November 30, 2011 - It's a story that began with an act of unthinkable cruelty perpetrated against an innocent animal, but it ended with a gesture of immense generosity.
Oxford resident Liz Wilson and her canine companion, Duke.
Photo by CJC. (click for larger version)
A 1˝-year-old dog named Duke was shot Nov. 21 by an unknown person somewhere near his family's Oxford home on Davison Lake Rd., near Baldwin Rd.
"It's just a hideous thing," said Liz Wilson, whose daughter, Amy, is Duke's owner. "I can hardly wrap my mind around (the idea of) anybody who could look into that lovely face and shoot it. It's just beyond me."
Duke, who's a mixture of English Setter, Bullmastiff and an undetermined breed, spends a lot of time at Wilson's home, particularly while her husband, Jim, is away.
The morning of the shooting, Duke was out playing with Amy's other two dogs, Spike and George.
About 10 or 15 minutes after the trio left, Duke returned with a visible injury.
"Duke came to the door, bleeding all over the place," said Wilson, who serves as pastor of Immanuel Congregational United Church of Christ in Oxford Village. "I thought he had a foot injury because his feet were all bloody. It turned out he was bleeding from his neck. When I found this injury on his neck, I figured he'd run into a stick."
When Wilson attempted to put some medication on the injury, her finger slid inside the wound up to the first knuckle.
"I thought uh-oh," she said.
It turns out Duke had been shot with a 40-caliber slug from a muzzle-loading (or black powder) rifle.
"It was a huge slug," said Wilson, who taught the Oxford school district for 36 years.
The slug entered Duke's throat in the area where it meets the chest, then traveled into his abdominal cavity where it became lodged.
"It never hit a bone or anything vital," Wilson said. "As things go, it was as good as it could get. It's a miracle that he's alive."
Duke had surgery at Michigan Veterinary Specialists in Auburn Hills and returned home on Nov. 23, just in time for Thanksgiving.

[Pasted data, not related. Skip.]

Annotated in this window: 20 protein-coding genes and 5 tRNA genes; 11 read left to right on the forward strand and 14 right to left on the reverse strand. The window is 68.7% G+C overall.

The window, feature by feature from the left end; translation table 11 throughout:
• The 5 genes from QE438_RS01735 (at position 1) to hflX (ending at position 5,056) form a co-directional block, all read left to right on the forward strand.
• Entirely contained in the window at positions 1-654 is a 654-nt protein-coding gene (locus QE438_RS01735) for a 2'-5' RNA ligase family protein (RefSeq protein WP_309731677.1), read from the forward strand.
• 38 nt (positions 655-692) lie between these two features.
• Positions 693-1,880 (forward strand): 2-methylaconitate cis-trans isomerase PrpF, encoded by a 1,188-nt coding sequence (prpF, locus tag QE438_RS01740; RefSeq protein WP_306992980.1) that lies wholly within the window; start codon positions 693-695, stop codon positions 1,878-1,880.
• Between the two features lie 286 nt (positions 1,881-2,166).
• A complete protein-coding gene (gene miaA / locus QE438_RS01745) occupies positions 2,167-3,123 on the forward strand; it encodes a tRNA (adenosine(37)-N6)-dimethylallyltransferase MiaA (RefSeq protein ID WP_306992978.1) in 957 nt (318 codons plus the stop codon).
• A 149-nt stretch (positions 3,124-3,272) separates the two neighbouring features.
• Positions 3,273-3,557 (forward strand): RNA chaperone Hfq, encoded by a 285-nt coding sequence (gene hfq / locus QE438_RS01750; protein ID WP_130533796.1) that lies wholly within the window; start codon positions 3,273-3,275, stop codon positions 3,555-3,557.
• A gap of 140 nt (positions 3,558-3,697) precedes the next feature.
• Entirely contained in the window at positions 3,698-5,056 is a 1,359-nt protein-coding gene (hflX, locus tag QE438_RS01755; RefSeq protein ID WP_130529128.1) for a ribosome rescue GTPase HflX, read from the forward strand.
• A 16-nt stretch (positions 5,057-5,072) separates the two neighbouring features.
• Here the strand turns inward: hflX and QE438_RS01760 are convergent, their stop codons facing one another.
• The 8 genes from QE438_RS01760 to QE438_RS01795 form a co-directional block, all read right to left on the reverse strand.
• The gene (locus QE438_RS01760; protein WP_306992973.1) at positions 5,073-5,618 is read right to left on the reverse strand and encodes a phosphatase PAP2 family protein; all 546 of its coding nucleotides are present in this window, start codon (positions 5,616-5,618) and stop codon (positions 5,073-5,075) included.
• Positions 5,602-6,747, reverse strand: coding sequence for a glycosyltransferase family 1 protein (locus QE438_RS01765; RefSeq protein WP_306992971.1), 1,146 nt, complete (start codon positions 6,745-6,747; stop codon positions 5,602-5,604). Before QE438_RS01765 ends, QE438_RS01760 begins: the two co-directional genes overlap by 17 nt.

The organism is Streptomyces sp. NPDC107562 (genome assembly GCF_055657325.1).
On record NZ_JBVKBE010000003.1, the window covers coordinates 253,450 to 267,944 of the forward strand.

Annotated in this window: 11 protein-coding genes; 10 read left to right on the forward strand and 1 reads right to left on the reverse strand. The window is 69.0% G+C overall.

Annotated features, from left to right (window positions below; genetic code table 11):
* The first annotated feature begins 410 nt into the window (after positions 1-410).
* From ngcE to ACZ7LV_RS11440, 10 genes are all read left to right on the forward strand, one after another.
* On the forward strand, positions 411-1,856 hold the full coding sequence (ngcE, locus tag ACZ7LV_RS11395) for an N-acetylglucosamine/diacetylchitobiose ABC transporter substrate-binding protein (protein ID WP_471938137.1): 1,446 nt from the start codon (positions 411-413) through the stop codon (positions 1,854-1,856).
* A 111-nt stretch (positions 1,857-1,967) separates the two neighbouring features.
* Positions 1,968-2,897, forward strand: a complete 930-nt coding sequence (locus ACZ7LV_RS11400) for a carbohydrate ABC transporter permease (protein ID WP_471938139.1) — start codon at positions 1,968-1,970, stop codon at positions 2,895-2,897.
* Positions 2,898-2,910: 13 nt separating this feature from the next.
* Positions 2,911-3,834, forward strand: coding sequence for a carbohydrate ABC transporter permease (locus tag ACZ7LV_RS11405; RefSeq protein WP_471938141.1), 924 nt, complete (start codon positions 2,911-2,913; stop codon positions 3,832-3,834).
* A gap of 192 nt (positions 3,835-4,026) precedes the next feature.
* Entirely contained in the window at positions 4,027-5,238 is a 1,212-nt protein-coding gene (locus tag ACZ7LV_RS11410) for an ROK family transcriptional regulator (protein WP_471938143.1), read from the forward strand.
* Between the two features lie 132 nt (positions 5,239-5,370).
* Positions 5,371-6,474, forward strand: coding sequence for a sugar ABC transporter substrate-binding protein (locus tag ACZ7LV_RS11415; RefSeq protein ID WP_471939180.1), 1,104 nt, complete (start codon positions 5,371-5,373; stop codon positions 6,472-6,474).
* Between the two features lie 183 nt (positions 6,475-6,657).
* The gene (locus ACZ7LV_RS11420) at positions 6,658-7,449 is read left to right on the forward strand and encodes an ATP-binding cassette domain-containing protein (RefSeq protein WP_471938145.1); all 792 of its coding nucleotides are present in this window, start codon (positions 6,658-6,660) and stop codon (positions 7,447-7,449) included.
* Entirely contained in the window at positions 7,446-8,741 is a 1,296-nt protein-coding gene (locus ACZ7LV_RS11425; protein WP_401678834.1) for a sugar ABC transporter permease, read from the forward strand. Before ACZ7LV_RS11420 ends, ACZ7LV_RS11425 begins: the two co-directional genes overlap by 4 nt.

According to Wilson, Duke's "doing really, really well."
"Right now, he's munching on a ham bone and very happy," she said during the telephone interview with this reporter. "He's very strong and he's recovering very nicely."
Wilson noted Duke's only problem seems to be he's now skittish around men.
Duke's medical bill amounted to more than $6,000.
Wilson and her daughter were unsure how they were going to pay such a hefty bill.
Fortunately, some anonymous good Samaritan paid $4,000 of it just prior to Duke's release from the hospital.
"I have no idea who did it. None," Wilson said. "I don't even know what to say to this person, except thank you, thank you, thank you. This is a wonderful thing that happened."
As for who shot Duke and why, that remains a complete mystery.
"He's the kind of dog that is an ambassador to the world," Wilson said. "He hasn't got a mean bone in his body."
Even though Duke's her "protection" while her husband's away, Wilson admitted the worst he could do is probably "slurp somebody to death."
"All people who know him were horrified, just horrified by what happened. He's just a sweet, sweet dog."
Based on what veterinarians told her, Wilson said it's clear Duke's shooting was no accident; it was definitely a purposeful act.
The veterinarians told her Duke was sitting when he was shot, facing the person who did it at close range. It wasn't like a hunter mistook him for a deer.
"It was such a direct shot," Wilson said. "He was definitely not running because (the slug) would have been in the side or in the buttocks."
That someone would or could do this to her dog or anyone's dog or cat is utterly inconceivable to Wilson.
"I'm horrified at this type of behavior towards an innocent creature," she said.
Wilson made it clear she's not anti-hunting or anti-gun. In fact, she comes from a family of hunters, particularly her husband.
"But none of us would shoot a dog," she said.
Wilson wanted to make this incident public in the hopes of shaming the person who shot Duke.
"I want somebody to feel bad about what they did," she said. "I don't want there to be any bragging rights with this."
CJ Carnacchio is editor for The Oxford Leader. He lives in the Village of Oxford with his wife Connie and daughter Larissa. When he's not busy working on the newspaper, he enjoys cigars/pipes, Martinis/Scotch, hunting and fishing.